We shall be very glad when Peace comes and things return to their normal conditions

The curate at Maidenhead St Luke was going to become an army chaplain, while the organist was too busy working in a munitions factory to rehearse the choir.

The Vicar’s Letter

Dear Friends and Parishioners,-

This November again brings us the Confirmation. I hope all are remembering in their prayers those who are preparing for Confirmation. It should be one of the great turning points in a boy’s or girl’s, or man’s or woman’s, life. Just now, with all the concomitant disturbance and upheaval of the War, it is difficult for any, old or young, to find much time for quiet, and the making of great resolves. All the more honour is due, and the more help should be given, to those who have the courage to try and serve God in this way. I hope that all god-parents, parents and friends of the Candidates, who can possibly be present, will attend the Confirmation on Sunday, November 25th, at 3.30 pm.

Alas! after the Confirmation, we are to lose Mr. Sellors, who has been posted as an Army Chaplain from November 26th, though his actual departure may be a little later. We cannot grudge him his War Service; but I am sure that on behalf of the whole parish I ought to say how much he has endeared himself to us all since he first came among us in June, 1916… We pray God he may return safe, to work among us again, if the War do not last too long, or, if it do, to visit us before he shall take up work in the Foreign Mission Field.

There has been some re-arrangement in the matter of the Musical Services at St. Luke’s, temporarily owing to the War.

The ever-growing claims of Munitions now prevents Mr. Garrett Cox from taking the Friday night practices of the Choir. He can still play on Sundays, except on some evenings.

Mr. King-Gill has kindly undertaken to act as Choir-Master and Precentor for the time being, and I am sure in his hands the Choir will maintain its reputation for good and reverent singing. Mr. Sinkins is most generously helping us on those Sunday nights when Mr. Garrett Cox is away, and at other times, too. And we are still fortunate in getting help from Mr. Snow and Mr. Goolden, and occasionally from Mr. Chavasse and Mr. Sellors.

I feel that a word of public thanks is also due to Mr Chas King for the great help he gave us in Choir training while Mr Garrett Cox had to be making shells; we all much appreciate the work he did for us. We shall, of course, be very glad when Peace comes and things return to their normal conditions, but thanks to our many good friends we have done wonderfully well at St Luke’s in a very trying time…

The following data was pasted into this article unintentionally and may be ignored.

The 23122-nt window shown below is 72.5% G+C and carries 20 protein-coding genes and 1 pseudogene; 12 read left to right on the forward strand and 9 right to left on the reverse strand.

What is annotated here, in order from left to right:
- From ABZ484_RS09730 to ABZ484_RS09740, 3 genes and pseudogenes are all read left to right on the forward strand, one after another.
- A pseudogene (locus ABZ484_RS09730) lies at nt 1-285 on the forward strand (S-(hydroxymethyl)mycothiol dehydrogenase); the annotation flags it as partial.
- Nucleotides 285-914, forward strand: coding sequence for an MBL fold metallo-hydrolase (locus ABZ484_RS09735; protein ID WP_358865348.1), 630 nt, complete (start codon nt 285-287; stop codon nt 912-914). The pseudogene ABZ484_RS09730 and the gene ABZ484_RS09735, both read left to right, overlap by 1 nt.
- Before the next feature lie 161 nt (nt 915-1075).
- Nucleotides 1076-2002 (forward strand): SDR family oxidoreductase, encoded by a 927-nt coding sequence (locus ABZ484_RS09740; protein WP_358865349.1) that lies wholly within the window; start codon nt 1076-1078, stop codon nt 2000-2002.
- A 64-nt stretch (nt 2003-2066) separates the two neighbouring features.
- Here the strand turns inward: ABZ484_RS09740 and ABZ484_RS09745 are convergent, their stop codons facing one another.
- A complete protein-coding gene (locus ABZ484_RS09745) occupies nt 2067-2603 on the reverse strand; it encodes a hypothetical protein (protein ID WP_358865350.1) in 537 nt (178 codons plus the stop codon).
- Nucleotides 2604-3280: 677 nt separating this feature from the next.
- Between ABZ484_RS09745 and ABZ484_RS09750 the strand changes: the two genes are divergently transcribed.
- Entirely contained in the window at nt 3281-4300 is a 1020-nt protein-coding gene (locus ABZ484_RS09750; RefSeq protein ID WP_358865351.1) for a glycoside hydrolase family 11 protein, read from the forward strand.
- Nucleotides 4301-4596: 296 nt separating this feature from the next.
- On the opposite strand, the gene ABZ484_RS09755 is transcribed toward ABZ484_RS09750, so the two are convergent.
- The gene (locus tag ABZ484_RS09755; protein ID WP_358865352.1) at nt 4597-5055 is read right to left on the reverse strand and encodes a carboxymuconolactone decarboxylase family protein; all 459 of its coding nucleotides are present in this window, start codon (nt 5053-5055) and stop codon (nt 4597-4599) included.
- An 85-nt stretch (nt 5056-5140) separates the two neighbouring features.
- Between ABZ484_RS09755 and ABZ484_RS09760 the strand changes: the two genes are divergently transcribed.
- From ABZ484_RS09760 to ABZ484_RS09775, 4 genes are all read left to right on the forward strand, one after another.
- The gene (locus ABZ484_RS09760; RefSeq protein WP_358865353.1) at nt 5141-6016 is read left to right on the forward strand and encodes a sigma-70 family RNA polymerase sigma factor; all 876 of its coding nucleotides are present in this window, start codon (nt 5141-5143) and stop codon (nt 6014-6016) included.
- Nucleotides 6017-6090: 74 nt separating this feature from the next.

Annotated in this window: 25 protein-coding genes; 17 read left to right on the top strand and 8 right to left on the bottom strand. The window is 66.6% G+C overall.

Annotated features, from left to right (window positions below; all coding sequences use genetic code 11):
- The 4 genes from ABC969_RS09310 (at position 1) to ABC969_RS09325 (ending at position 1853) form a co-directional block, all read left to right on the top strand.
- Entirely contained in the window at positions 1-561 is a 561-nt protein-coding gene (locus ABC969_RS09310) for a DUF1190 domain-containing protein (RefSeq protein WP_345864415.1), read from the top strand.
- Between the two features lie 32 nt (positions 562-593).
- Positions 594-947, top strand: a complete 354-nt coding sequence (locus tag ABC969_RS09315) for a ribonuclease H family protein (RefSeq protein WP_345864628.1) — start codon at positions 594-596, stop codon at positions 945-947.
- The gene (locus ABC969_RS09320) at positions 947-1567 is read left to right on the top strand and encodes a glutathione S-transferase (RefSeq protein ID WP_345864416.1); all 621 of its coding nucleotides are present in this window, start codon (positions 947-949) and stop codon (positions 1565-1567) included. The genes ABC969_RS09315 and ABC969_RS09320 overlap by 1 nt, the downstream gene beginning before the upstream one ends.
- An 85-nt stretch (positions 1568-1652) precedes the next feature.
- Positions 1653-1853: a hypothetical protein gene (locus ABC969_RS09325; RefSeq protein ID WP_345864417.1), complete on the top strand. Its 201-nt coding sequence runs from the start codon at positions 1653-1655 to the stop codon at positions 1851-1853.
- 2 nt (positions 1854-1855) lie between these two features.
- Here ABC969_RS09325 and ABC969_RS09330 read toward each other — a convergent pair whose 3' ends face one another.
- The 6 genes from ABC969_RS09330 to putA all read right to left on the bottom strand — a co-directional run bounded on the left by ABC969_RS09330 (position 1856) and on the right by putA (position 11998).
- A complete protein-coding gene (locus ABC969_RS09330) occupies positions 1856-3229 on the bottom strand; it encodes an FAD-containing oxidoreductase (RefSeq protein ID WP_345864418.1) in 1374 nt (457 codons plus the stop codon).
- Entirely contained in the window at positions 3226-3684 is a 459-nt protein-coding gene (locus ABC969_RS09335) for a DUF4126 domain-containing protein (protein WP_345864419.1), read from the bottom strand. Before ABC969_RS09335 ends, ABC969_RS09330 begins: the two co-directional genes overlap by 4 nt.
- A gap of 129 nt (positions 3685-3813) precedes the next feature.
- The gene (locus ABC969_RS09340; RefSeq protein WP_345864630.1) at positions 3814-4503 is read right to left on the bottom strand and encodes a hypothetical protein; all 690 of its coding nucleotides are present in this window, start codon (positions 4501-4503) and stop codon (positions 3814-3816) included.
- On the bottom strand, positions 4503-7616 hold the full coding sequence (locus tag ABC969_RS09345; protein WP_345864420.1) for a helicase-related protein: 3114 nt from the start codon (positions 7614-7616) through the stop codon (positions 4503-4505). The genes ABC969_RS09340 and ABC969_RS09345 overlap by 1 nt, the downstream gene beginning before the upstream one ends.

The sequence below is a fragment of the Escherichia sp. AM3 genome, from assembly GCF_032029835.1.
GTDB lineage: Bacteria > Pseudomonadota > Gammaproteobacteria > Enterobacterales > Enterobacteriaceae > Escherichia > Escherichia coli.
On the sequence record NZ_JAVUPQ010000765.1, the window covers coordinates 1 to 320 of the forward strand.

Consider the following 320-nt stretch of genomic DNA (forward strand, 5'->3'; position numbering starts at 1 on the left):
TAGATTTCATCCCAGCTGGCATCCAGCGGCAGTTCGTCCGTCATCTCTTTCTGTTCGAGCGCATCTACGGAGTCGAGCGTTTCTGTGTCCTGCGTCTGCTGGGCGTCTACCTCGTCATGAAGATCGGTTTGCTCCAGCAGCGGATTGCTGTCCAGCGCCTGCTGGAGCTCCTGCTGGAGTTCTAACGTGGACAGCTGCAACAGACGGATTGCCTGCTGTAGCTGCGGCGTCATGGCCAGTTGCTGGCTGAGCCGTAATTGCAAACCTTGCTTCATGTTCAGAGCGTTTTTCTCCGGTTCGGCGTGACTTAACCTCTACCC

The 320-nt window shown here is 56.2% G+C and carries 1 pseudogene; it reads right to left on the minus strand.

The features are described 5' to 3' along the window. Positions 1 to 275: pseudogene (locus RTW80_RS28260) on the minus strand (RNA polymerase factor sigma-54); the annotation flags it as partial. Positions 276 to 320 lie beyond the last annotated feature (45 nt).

I remain, Your faithful friend and Vicar

C.E.M. FRY

Maidenhead St Luke parish magazine, November 1917 (D/P181/28A/26)

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A Christmas spirit in defiance of all the might of Central Europe

The vicar of St Luke’s, Maidenhead, urged hope.

Dear Friends and Parishioners,

Christmas is come and gone, and the New Year looms up before us doubtful and uncertain, yet we hope full of promise. We know all things are in God’s hands, and if we are faithful, God will bless mightily all our honourable prayers, wishes and deeds. Let us hope that no faint-heartedness may, as a Nation or individuals baulk us of a goal half-won. But let us pray for a righteous Peace on Earth, as in Heaven, so soon as ever God may see fit to let us be given this great Grace.

As regards Christmas, we had a few more Communicants than last year, which is a very good sign, as the strain of the War affects the Parish much more this year than last. Thanks to many kind ladies, both St Luke’s and St Peter’s were beautifully decorated, while the excellent singing showed the hard work Mr Garrett Cox and Mr Snow, and St Luke’s and St Peter’s Choirs, must have put in, often under circumstances of considerable difficulty…

I remain, Your faithful friend and Vicar

C.E.M. FRY

Future Festivities

Owing to the War everything will have to be on a quiet scale, but we must do something to show a Christmas spirit in defiance of all the might of Central Europe. The two things for which I ask subscriptions and donations are firstly: the Band of Hope Tea and Prizes, to be held on Jan. 8th. We must keep up the children’s interest in Temperance, especially in War time; secondly the Sunday School treat and prizes.


Maidenhead St Luke parish magazine, January 1917 (D/P181/28A/26)